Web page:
Hot rolling requires a slab with high temperature. Hence, if the mill configuration is such that the slab cools below the rolling temperature before it is transferred to the HSM, some reheating is needed; the slabs are sent to a walking beam furnace 20 to raise the slab temperature. Reheated slabs are then rolled in the mill to the desired thickness.
Slabs are grouped such that they can be rolled together between finishing roll changes. Those groups are called rounds. The group types are based on factors like width range, gauge range, and hardness.
MODES OF ROLLING
The rolling operation in the primary production area can differ significantly from one steel plant to another. Furthermore, one plant may be operating under one or a combination of the following three rolling modes. They are characterized by how the casters and HSM are linked, as shown in FIG. 1.
The slabs coming off the caster are sent to a slab yard. They are then collected into rounds that are run together on the hot strip mill. This mode of operation has the advantage that scheduling is greatly simplified. It is possible to run the two machines at very close to optimum capacity utilization, as they do not interfere with each other. The disadvantage is that reheat costs, inventory costs, and slab handling costs are very high.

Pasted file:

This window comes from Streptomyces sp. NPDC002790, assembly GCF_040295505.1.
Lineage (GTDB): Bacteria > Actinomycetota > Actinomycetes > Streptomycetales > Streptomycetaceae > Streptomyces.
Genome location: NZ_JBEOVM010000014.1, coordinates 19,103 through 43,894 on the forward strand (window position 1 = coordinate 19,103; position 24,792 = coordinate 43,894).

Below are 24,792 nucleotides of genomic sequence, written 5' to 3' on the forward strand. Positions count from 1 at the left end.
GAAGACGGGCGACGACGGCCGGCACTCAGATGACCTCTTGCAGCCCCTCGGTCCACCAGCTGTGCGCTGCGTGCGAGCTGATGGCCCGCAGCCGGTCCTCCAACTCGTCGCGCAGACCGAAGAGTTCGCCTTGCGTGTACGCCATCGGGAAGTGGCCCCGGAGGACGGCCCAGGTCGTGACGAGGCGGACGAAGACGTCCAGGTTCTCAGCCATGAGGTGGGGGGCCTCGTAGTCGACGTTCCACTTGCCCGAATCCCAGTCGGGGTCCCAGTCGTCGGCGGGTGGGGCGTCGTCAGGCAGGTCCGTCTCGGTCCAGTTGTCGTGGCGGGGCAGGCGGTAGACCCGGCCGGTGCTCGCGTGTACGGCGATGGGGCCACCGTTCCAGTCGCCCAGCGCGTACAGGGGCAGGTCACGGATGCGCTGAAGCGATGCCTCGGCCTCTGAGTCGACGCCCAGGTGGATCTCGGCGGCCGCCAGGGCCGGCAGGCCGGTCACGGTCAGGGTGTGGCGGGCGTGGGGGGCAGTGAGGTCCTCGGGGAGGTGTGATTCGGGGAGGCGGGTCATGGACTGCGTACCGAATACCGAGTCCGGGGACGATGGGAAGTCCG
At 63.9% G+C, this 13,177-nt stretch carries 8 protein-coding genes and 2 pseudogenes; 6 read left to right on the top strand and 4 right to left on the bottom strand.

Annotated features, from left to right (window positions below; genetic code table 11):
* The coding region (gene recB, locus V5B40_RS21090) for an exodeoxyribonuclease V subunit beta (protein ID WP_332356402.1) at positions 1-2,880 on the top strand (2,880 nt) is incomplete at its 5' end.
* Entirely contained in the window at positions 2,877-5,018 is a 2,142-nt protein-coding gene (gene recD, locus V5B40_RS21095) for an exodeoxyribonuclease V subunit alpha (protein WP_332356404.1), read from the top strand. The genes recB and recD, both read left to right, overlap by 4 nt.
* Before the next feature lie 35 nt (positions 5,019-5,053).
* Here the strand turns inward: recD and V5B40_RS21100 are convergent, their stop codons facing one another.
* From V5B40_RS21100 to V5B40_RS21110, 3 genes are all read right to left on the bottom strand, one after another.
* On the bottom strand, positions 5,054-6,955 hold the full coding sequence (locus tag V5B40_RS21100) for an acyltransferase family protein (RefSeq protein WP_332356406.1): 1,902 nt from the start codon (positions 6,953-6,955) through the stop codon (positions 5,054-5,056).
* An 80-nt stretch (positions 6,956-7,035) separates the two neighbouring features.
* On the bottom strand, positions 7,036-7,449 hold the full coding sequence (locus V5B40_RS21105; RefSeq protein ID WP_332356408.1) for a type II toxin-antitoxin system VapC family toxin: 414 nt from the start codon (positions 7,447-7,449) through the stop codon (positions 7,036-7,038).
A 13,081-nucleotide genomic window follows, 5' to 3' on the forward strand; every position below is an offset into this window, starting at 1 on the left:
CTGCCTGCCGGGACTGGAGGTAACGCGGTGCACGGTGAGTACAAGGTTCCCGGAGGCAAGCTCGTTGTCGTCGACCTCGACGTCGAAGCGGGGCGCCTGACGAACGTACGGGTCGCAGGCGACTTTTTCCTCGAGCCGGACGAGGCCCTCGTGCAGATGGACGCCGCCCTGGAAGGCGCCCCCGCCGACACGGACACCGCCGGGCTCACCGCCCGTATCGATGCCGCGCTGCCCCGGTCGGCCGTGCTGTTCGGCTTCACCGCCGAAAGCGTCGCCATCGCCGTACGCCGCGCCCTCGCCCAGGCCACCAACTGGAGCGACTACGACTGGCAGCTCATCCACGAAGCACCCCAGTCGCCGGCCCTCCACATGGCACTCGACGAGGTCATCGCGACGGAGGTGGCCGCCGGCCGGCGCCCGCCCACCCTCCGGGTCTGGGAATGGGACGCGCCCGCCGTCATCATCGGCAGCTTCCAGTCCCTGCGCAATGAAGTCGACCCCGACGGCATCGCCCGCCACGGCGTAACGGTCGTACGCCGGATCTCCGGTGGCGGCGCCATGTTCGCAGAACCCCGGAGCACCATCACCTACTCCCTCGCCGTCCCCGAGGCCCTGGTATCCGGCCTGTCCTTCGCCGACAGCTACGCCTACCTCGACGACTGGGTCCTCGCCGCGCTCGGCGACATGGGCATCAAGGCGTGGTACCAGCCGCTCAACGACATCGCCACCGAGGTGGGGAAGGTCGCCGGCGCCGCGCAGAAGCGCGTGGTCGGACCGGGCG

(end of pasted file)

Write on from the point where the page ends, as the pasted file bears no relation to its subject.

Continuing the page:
In this mode of operation, there is a conscious attempt to reduce the time spent by a slab between the caster and HSM. Slabs are allowed to wait for a limited time (8 to 16 hours) in intermediate insulated chambers before rolling. They are then reheated and rolled. Such a mode of operation can reduce the reheat costs by about 50%, and reduce inventory and handling costs.
DIRECT HOT CHARGE
The steel industry has recognized for some time that it is desirable to take slabs as they come off the continuous caster, reheat them only slightly if needed, and then roll them in the HSM; this is called direct hot charging. In this case, the slabs coming out of the caster maintain the same sequence for rolling at the HSM. This forces the caster to be completely synchronized with the HSM. Many facilities in the world have been set up with this aim in mind. However, only a handful of plants in the world have successfully implemented direct hot charging. The reason for this is that scheduling a plant to perform direct hot charge is extremely difficult.